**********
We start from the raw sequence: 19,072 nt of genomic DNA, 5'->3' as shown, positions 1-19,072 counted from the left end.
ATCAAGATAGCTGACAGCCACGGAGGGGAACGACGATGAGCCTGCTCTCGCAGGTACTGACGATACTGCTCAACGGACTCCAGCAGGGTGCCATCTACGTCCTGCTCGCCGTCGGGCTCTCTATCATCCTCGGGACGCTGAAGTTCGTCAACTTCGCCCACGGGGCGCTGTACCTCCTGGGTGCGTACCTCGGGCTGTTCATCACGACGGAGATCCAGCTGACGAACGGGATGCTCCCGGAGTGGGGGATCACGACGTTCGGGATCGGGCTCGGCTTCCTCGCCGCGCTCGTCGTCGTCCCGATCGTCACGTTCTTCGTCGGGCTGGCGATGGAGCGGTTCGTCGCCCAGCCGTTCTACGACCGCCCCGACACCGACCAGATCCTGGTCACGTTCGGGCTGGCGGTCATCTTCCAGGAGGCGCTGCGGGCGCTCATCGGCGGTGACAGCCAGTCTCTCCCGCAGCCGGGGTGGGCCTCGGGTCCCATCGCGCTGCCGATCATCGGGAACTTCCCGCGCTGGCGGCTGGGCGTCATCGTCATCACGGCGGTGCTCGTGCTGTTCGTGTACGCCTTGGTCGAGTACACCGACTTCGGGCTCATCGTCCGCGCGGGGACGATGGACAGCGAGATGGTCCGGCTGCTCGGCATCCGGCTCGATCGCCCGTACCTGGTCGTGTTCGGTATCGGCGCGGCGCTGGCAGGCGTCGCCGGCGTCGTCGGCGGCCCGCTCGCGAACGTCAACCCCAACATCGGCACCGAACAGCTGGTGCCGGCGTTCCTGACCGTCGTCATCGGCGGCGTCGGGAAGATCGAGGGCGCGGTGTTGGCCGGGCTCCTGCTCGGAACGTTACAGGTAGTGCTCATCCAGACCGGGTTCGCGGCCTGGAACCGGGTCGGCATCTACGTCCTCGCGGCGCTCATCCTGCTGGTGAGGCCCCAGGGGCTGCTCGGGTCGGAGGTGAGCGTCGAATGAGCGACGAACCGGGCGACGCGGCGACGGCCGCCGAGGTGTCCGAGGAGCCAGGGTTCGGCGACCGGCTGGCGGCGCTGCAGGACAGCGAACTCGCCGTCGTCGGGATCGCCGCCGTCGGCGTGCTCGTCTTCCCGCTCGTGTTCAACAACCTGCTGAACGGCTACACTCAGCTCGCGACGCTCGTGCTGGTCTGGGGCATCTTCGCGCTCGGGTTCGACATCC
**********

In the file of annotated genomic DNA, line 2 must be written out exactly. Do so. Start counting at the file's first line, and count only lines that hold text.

ATCAAGATAGCTGACAGCCACGGAGGGGAACGACGATGAGCCTGCTCTCGCAGGTACTGACGATACTGCTCAACGGACTCCAGCAGGGTGCCATCTACGTCCTGCTCGCCGTCGGGCTCTCTATCATCCTCGGGACGCTGAAGTTCGTCAACTTCGCCCACGGGGCGCTGTACCTCCTGGGTGCGTACCTCGGGCTGTTCATCACGACGGAGATCCAGCTGACGAACGGGATGCTCCCGGAGTGGGGGATCACGACGTTCGGGATCGGGCTCGGCTTCCTCGCCGCGCTCGTCGTCGTCCCGATCGTCACGTTCTTCGTCGGGCTGGCGATGGAGCGGTTCGTCGCCCAGCCGTTCTACGACCGCCCCGACACCGACCAGATCCTGGTCACGTTCGGGCTGGCGGTCATCTTCCAGGAGGCGCTGCGGGCGCTCATCGGCGGTGACAGCCAGTCTCTCCCGCAGCCGGGGTGGGCCTCGGGTCCCATCGCGCTGCCGATCATCGGGAACTTCCCGCGCTGGCGGCTGGGCGTCATCGTCATCACGGCGGTGCTCGTGCTGTTCGTGTACGCCTTGGTCGAGTACACCGACTTCGGGCTCATCGTCCGCGCGGGGACGATGGACAGCGAGATGGTCCGGCTGCTCGGCATCCGGCTCGATCGCCCGTACCTGGTCGTGTTCGGTATCGGCGCGGCGCTGGCAGGCGTCGCCGGCGTCGTCGGCGGCCCGCTCGCGAACGTCAACCCCAACATCGGCACCGAACAGCTGGTGCCGGCGTTCCTGACCGTCGTCATCGGCGGCGTCGGGAAGATCGAGGGCGCGGTGTTGGCCGGGCTCCTGCTCGGAACGTTACAGGTAGTGCTCATCCAGACCGGGTTCGCGGCCTGGAACCGGGTCGGCATCTACGTCCTCGCGGCGCTCATCCTGCTGGTGAGGCCCCAGGGGCTGCTCGGGTCGGAGGTGAGCGTCGAATGAGCGACGAACCGGGCGACGCGGCGACGGCCGCCGAGGTGTCCGAGGAGCCAGGGTTCGGCGACCGGCTGGCGGCGCTGCAGGACAGCGAACTCGCCGTCGTCGGGATCGCCGCCGTCGGCGTGCTCGTCTTCCCGCTCGTGTTCAACAACCTGCTGAACGGCTACACTCAGCTCGCGACGCTCGTGCTGGTCTGGGGCATCTTCGCGCTCGGGTTCGACATCC